Sure, you could always buy more videocassettes, but that requires more money (a blank tape cost about $25 in the early 1980s, which is equivalent to roughly $65 today), more space to store them, and an available human to switch out tapes when needed. Despite the VCR’s legendary, Hollywood-terrorizing ability to steal entertainment for later, the device did so in small, relatively expensive, decidedly laborious blocks of time.

The resulting shifts were modest and largely social. Recording a program or two when out on a date or at work allowed television viewers to stay abreast of current programming, of which there was also far less than today, even for cable subscribers. It allowed television viewers to keep in sync with their kin, both to facilitate water cooler chatter about the latest episode of Dallas or M*A*S*H, and to remain in-sync for the following week’s live broadcast. The VCR was a concession to shared time, not a portal out of it.

Compare that experience with TV viewing today. “Appointment television” still exists, of course, and there’s a lot more of it. There are also many more ways to watch, both now and later. Live viewing is still possible, and capacious DVRs can fill with weeks or months of programming; streaming services like Netflix, Amazon, and Hulu are available, as are direct subscriptions from networks like HBO. You can watch TV on a television, or on a tablet, or on a computer, or on a smartphone. You can watch it at home, on the bus, in the Starbucks line, or in the Target toilet stall.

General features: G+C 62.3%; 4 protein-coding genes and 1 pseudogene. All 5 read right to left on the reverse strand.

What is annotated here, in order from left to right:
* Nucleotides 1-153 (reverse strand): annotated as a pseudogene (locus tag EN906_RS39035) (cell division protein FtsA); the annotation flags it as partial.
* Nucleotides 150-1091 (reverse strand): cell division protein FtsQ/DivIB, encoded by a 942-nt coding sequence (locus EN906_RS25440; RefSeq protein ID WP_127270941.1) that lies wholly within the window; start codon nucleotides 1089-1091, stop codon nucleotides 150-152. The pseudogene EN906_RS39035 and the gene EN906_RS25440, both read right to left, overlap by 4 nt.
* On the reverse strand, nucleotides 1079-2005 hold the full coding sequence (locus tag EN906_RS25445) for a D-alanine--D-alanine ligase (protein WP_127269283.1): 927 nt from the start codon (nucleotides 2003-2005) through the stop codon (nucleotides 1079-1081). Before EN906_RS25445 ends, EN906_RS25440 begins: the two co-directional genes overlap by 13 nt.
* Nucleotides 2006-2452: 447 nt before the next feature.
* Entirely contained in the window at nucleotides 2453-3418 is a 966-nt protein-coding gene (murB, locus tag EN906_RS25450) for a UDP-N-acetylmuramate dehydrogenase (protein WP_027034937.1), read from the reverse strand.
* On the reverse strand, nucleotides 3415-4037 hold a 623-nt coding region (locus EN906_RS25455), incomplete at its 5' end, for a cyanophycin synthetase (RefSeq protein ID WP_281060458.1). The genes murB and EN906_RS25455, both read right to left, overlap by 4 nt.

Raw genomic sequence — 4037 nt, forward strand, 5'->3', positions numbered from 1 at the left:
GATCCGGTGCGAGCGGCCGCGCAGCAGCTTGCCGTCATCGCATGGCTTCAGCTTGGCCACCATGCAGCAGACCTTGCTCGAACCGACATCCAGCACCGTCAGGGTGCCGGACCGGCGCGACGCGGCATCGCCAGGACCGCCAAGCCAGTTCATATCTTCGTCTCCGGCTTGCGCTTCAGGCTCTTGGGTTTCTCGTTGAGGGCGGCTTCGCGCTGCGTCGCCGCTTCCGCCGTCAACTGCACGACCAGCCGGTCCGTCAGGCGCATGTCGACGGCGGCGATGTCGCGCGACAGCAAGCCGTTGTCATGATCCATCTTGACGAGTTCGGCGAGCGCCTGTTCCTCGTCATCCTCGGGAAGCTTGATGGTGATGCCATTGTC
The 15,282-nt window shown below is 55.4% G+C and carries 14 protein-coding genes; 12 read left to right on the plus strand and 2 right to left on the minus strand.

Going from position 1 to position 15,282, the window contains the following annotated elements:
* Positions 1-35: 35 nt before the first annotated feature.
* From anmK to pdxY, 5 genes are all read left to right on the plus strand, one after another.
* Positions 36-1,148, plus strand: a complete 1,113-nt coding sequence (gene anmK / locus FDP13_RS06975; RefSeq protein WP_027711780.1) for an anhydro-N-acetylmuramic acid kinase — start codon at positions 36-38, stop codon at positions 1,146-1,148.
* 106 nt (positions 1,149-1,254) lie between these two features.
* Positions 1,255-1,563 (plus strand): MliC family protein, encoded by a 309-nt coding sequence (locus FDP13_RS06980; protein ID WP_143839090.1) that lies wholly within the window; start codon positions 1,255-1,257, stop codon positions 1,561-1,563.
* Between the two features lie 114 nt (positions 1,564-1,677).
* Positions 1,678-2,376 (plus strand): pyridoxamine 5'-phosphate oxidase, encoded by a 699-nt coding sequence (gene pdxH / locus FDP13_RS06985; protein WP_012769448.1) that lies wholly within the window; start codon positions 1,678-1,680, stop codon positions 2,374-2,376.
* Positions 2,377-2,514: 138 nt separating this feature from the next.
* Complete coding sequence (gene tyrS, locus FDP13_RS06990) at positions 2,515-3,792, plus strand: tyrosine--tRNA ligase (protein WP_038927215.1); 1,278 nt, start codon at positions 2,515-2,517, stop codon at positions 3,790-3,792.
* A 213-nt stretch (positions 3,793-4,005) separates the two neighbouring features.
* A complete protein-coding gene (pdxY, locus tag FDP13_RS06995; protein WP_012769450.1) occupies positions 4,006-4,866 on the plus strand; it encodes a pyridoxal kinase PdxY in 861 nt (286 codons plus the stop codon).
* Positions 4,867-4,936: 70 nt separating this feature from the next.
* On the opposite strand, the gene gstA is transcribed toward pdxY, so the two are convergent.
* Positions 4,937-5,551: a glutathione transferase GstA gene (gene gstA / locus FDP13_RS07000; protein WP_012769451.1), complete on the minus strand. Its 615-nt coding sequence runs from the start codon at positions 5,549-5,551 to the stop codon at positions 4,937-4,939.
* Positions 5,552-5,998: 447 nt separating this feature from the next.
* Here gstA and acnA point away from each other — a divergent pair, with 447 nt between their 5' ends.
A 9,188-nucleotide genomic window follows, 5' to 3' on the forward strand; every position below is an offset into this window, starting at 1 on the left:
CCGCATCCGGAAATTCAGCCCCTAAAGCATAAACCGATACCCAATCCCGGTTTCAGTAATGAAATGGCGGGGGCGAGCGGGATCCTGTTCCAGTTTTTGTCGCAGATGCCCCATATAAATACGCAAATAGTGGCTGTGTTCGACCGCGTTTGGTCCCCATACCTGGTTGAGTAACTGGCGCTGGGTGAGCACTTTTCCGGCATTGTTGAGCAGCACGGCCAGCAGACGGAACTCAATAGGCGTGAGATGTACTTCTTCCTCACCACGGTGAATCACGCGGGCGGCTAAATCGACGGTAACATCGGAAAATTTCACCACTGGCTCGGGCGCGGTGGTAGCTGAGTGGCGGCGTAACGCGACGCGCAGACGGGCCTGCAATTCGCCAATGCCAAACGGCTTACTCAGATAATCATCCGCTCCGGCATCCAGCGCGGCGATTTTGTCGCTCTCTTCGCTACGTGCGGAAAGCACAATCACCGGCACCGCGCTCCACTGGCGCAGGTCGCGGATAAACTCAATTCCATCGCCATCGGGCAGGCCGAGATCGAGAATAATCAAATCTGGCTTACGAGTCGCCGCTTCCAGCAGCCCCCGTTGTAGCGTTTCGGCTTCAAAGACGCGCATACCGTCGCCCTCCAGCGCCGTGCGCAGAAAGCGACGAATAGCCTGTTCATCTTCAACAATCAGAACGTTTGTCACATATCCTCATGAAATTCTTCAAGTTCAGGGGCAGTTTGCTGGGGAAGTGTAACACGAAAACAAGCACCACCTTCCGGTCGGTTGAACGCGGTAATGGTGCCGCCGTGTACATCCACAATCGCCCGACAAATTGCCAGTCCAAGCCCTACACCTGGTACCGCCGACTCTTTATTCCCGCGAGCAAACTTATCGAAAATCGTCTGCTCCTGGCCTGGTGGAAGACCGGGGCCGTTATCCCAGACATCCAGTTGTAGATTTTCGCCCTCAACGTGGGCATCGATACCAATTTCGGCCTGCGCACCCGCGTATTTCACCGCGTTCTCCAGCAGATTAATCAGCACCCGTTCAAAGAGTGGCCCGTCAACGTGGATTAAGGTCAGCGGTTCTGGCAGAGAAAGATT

Meanwhile, the internet has distorted time in far more dimensions than the supposedly time-shifting VCR ever could have imagined. In 1981, the VCR-shifted television viewer was protected by the cost and complexity of rapid communication. “Spoilers” of last night’s Hill Street Blues might still be possible at the office coffee machine the next morning, but not late last night after returning home from a work dinner. Time zones offered greater buffer between east- and west-coasters thanks to the expense of long-distance telephony, and the long-lead and precious real estate of the print newspaper made the next-day “wrap-ups” that are common today impossible. Nothing like the real-time barrage of Facebook or Twitter existed. Time was already less fragmented, and the VCR’s purchase on it was relatively limited. Today, “time shifting” sounds like a profoundly aspirational characterization for 1977 or 1982—and even for 1997 or 2002.